The scandal goes beyond a few financial transactions
“The stock sales are only one piece of this story. The other thing that makes this story scandalous is that officials knew things were far worse than Trump was saying publicly.” — Greg Sargent, Washington Post
Law should be changed to prevent lawmakers from owning individual stocks
“Voters should never have to wonder about their lawmakers’ integrity. It’s not enough that members of Congress report their trades a month after the fact. People with intensively managed investments simply shouldn’t be in public life. If they want to serve, they should buy and hold simple investments that follow the market as a whole.” — Editorial, Washington Examiner
It may be hard to prove criminal wrongdoing in this situation
“I do wonder how difficult it is to really prove any insider knowledge at this point given the timing of all of this and the fact that this was already a full-blown outbreak over in China at the time.” — Akiko Fujita, Yahoo Finance
Criminal prosecution would be going to far
“I am happy to assume that senators insider trade more brazenly than everyone else, but if you’re going to assume that you need to restrict it to cases when they seem to have insider traded brazenly. This is clearly not that.” — Matt Levine, Bloomberg
An ethics investigation is not enough
“Senate Ethics Committee investigations are conducted in secret and can be concluded at any time if the target of the investigation steps down. They are also notoriously slow, taking months or even years to meander to completion.” — Russ Choma, Mother Jones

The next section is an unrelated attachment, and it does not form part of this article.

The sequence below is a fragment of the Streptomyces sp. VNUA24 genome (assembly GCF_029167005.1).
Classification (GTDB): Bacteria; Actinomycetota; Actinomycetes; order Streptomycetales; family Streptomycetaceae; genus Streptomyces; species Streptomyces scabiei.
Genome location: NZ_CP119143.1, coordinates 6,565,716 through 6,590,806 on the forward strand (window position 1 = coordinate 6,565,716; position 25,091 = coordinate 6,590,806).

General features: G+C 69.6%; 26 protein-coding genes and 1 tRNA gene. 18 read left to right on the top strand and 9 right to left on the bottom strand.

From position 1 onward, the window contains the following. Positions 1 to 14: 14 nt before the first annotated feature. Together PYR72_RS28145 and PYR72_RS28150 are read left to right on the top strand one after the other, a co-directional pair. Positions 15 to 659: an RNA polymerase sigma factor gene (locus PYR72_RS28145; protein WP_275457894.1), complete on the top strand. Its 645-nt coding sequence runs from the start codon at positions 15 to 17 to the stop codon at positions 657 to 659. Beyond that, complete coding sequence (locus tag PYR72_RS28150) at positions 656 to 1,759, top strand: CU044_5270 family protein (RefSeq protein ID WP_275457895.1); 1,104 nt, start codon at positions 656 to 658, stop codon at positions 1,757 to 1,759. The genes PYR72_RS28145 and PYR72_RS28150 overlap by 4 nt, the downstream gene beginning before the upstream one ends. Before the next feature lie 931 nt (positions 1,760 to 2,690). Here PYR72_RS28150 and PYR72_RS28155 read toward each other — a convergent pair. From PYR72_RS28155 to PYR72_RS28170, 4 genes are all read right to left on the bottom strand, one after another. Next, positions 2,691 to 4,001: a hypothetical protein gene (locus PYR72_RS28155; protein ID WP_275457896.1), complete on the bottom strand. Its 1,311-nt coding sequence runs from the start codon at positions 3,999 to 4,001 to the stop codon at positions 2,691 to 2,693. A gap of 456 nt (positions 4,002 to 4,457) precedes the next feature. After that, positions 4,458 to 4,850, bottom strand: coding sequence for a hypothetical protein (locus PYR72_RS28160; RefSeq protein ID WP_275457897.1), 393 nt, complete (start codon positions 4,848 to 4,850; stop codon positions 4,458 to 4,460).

The accusations could cost Loeffler her Senate seat
“The accusations of self-dealing while the U.S. copes with the unprecedented coronavirus crisis … represent a major early test for Loeffler, a first-time political candidate on whom Republicans are counting to keep a contested Senate seat in GOP hands as Democrats mount a charge to retake the chamber in this year's elections.” — James Arkin, Politico
The senators deserve the chance to challenge the accusations before any action is taken
“There may, of course, be perfectly reasonable explanations for what, initially, appears to be illegal — and morally reprehensible — behavior. Mr. Burr and Ms. Loeffler deserve the opportunity to provide those explanations. The Senate should initiate an ethics investigation of all accusations, and, if warranted, refer relevant findings for criminal prosecution.” — Editorial, New York Times